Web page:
Avalokiteśvara addresses Śariputra, who was the promulgator of abhidharma according to the scriptures and texts of the Sarvastivada and other early Buddhist schools, having been singled out by the Buddha to receive those teachings.[4]: 11–12, 15  Avalokiteśvara famously states, "Form is empty (śūnyatā). Emptiness is form", and declares the other skandhas to be equally empty of the most fundamental Buddhist teachings such as the Four Noble Truths and explains that in emptiness none of these notions apply. This is interpreted according to the two truths doctrine as saying that teachings, while accurate descriptions of conventional truth, are mere statements about reality—they are not reality itself—and that they are therefore not applicable to the ultimate truth that is by definition beyond mental understanding. Thus the bodhisattva, as the archetypal Mahayana Buddhist, relies on the perfection of wisdom, defined in the Mahaprajnaparamita Sutra to be the wisdom that perceives reality directly without conceptual attachment thereby achieving nirvana.

All Buddhas of the three ages (past, present and future) rely on the Perfection of Wisdom to reach unexcelled complete Enlightenment. The Perfection of Wisdom is the all powerful Mantra, the great enlightening mantra, the unexcelled mantra, the unequalled mantra, able to dispel all suffering. This is true and not false.[51] The Perfection of Wisdom is then condensed in the mantra with which the sutra concludes: "Gate Gate Pāragate Pārasamgate Bodhi Svāhā" (literally "Gone gone, gone beyond, gone utterly beyond, Enlightenment hail!").[52] In the long version, Buddha praises Avalokiteśvara for giving the exposition of the Perfection of Wisdom and all gathered rejoice in its teaching. Many schools traditionally have also praised the sutra by uttering three times the equivalent of "Mahāprajñāpāramitā" after the end of the recitation of the short version.[53]


The Heart Sūtra mantra in Sanskrit is गते गते पारगते पारसंगते बोधि स्वाहा (IAST: gate gate pāragate pārasaṃgate bodhi svāhā, IPA: ɡəteː ɡəteː paːɾəɡəteː paːɾəsəŋɡəte boːdʱɪ sʋaːɦaː), meaning "gone, gone, everyone gone to the other shore, awakening, svaha."[note 23]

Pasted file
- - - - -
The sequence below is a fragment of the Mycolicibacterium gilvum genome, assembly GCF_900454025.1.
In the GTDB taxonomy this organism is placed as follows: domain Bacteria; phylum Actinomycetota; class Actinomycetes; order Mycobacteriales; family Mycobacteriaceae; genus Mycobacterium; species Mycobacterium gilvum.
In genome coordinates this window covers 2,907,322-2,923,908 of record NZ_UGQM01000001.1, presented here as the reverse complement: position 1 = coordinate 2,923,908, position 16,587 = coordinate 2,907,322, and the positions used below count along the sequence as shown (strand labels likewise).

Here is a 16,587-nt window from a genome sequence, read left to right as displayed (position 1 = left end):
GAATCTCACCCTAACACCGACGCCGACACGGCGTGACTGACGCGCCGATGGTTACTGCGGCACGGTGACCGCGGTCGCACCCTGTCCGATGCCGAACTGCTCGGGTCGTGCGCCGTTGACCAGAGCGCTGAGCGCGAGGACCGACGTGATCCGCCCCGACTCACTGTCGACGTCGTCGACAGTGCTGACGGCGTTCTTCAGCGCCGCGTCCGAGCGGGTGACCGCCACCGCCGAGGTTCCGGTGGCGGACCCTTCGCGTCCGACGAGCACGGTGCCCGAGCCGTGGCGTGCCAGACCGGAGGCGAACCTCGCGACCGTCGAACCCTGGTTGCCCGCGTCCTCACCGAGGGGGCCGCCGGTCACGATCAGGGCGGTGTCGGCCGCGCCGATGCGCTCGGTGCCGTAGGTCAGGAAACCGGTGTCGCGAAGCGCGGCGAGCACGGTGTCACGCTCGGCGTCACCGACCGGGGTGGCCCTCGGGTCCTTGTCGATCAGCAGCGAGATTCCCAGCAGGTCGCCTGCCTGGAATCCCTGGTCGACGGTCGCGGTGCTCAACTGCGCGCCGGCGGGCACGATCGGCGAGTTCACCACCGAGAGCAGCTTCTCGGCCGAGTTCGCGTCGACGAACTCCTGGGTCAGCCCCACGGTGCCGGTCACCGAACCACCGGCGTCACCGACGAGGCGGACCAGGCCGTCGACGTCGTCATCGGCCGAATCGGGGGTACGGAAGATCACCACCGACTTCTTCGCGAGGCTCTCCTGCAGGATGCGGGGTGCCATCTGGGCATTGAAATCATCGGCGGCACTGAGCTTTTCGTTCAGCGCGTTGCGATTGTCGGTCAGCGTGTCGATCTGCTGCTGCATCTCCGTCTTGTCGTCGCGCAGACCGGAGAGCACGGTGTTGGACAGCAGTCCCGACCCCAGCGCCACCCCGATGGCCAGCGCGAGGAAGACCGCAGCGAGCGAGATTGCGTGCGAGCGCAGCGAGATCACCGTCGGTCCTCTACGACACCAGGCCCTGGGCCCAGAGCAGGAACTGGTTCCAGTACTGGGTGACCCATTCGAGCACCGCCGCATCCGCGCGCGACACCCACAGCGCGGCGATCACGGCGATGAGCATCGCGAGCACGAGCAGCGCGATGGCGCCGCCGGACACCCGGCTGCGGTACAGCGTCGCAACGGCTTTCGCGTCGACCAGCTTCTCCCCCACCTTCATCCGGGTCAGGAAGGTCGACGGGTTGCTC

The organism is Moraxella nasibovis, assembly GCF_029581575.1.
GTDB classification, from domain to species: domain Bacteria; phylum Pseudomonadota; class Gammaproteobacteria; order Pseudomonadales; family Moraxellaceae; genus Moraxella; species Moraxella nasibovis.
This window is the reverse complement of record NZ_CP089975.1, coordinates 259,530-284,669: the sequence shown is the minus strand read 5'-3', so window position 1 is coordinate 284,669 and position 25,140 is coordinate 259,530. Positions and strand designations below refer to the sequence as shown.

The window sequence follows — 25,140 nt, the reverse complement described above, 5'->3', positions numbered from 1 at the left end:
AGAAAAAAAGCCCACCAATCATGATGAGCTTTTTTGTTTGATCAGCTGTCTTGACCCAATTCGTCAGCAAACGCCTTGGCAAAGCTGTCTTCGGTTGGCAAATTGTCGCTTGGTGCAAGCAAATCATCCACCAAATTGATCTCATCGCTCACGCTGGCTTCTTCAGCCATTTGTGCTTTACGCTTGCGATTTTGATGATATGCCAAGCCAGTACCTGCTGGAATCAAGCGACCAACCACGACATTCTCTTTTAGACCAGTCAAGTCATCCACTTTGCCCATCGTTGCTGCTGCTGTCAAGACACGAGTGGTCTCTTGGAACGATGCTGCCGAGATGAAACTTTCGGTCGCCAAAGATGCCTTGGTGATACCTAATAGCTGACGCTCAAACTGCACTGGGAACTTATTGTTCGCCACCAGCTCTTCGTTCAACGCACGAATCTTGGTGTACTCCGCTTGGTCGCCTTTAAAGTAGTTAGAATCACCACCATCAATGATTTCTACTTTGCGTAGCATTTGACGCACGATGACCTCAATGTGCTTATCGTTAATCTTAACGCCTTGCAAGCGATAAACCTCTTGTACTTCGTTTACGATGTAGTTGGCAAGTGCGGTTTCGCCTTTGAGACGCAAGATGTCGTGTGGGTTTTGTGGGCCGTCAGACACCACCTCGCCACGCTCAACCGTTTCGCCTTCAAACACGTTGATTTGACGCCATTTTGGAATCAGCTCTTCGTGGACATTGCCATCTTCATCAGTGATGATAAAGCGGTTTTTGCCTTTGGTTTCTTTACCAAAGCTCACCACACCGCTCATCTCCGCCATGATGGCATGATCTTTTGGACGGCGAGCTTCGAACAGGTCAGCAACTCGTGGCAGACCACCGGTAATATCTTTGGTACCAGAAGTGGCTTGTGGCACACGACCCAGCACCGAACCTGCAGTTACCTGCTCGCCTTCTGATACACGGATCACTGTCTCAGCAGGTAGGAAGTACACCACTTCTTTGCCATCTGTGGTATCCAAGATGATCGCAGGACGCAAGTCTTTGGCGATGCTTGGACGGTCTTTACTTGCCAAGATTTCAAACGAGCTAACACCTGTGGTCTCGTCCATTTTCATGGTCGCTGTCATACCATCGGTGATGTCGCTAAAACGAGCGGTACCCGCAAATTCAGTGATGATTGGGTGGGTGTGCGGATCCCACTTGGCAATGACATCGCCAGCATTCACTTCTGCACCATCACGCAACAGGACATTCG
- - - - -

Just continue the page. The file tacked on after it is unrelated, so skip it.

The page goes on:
Buddhist exegetical works[edit]

Chinese text of the Heart Sūtra by Yuan dynasty artist and calligrapher Zhao Mengfu (1254–1322 CE)

China, Japan, Korea and Vietnam[edit]


Two commentaries of the Heart Sutra were composed by pupils of Xuanzang, Woncheuk and Kuiji, in the 7th century.[5]: 60  These appear to be the earliest extant commentaries on the text. Both have been translated into English.[32][54] Both Kuījī and Woncheuk's commentaries approach the Heart Sutra from both a Yogācāra and Madhyamaka viewpoint;[5][32] however, Kuījī's commentary presents detailed line by line Madhyamaka viewpoints as well and is therefore the earliest surviving Madhyamaka commentary on the Heart Sutra. Of special note, although Woncheuk did his work in China, he was born in Silla, one of the kingdoms located at the time in Korea.

The chief Tang Dynasty commentaries have all now been translated into English.

Notable Japanese commentaries include those by Kūkai (9th Century, Japan), who treats the text as a tantra,[55][56] and Hakuin, who gives a Zen commentary.[57]

There is also a Vietnamese commentarial tradition for the Heart Sutra. The earliest recorded commentary is the early 14th century Thiền commentary entitled 'Commentary on the Prajñāhṛdaya Sutra' by Pháp Loa.[58]: 155, 298 [note 24]

All of the East Asian commentaries are commentaries of Xuanzang's translation of the short version of the Heart Sutra. Kukai's commentary is purportedly of Kumārajīva's translation of the short version of the Heart Sutra;but upon closer examination seems to quote only from Xuanzang's translation.[56]: 21, 36–37 

Major Chinese language Commentaries on the Heart Sutra
# English Title[note 25] Taisho Tripitaka No.[60] Author[note 26] Dates School
1. Comprehensive Commentary on the Prañāpāramitā Heart Sutra[11] T1710 Kuiji 632–682 CE Yogācāra